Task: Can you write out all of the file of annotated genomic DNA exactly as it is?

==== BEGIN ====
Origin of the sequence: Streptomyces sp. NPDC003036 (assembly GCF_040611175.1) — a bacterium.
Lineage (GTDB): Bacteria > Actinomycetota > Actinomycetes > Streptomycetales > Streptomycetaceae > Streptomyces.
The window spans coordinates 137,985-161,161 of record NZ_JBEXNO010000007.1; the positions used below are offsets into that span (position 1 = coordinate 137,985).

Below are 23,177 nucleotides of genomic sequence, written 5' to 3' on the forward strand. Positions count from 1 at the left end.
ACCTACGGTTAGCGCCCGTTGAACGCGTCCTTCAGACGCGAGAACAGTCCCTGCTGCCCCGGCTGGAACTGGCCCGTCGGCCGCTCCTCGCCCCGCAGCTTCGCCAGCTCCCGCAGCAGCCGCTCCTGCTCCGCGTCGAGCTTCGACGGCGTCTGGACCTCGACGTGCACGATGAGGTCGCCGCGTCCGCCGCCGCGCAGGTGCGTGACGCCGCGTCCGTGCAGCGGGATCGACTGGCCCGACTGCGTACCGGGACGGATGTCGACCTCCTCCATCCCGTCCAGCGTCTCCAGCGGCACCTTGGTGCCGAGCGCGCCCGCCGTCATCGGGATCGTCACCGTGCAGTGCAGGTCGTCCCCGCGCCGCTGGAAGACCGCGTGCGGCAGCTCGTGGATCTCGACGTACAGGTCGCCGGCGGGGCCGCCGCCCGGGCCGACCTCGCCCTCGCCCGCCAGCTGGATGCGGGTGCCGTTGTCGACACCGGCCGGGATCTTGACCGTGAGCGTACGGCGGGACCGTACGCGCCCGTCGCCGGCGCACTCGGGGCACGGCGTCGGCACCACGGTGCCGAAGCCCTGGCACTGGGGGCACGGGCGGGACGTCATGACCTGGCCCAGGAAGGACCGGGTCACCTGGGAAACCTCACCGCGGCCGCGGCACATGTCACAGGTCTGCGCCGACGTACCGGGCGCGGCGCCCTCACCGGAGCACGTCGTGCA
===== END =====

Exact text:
Origin of the sequence: Streptomyces sp. NPDC003036 (assembly GCF_040611175.1) — a bacterium.
Lineage (GTDB): Bacteria > Actinomycetota > Actinomycetes > Streptomycetales > Streptomycetaceae > Streptomyces.
The window spans coordinates 137,985-161,161 of record NZ_JBEXNO010000007.1; the positions used below are offsets into that span (position 1 = coordinate 137,985).

Below are 23,177 nucleotides of genomic sequence, written 5' to 3' on the forward strand. Positions count from 1 at the left end.
ACCTACGGTTAGCGCCCGTTGAACGCGTCCTTCAGACGCGAGAACAGTCCCTGCTGCCCCGGCTGGAACTGGCCCGTCGGCCGCTCCTCGCCCCGCAGCTTCGCCAGCTCCCGCAGCAGCCGCTCCTGCTCCGCGTCGAGCTTCGACGGCGTCTGGACCTCGACGTGCACGATGAGGTCGCCGCGTCCGCCGCCGCGCAGGTGCGTGACGCCGCGTCCGTGCAGCGGGATCGACTGGCCCGACTGCGTACCGGGACGGATGTCGACCTCCTCCATCCCGTCCAGCGTCTCCAGCGGCACCTTGGTGCCGAGCGCGCCCGCCGTCATCGGGATCGTCACCGTGCAGTGCAGGTCGTCCCCGCGCCGCTGGAAGACCGCGTGCGGCAGCTCGTGGATCTCGACGTACAGGTCGCCGGCGGGGCCGCCGCCCGGGCCGACCTCGCCCTCGCCCGCCAGCTGGATGCGGGTGCCGTTGTCGACACCGGCCGGGATCTTGACCGTGAGCGTACGGCGGGACCGTACGCGCCCGTCGCCGGCGCACTCGGGGCACGGCGTCGGCACCACGGTGCCGAAGCCCTGGCACTGGGGGCACGGGCGGGACGTCATGACCTGGCCCAGGAAGGACCGGGTCACCTGGGAAACCTCACCGCGGCCGCGGCACATGTCACAGGTCTGCGCCGACGTACCGGGCGCGGCGCCCTCACCGGAGCACGTCGTGCA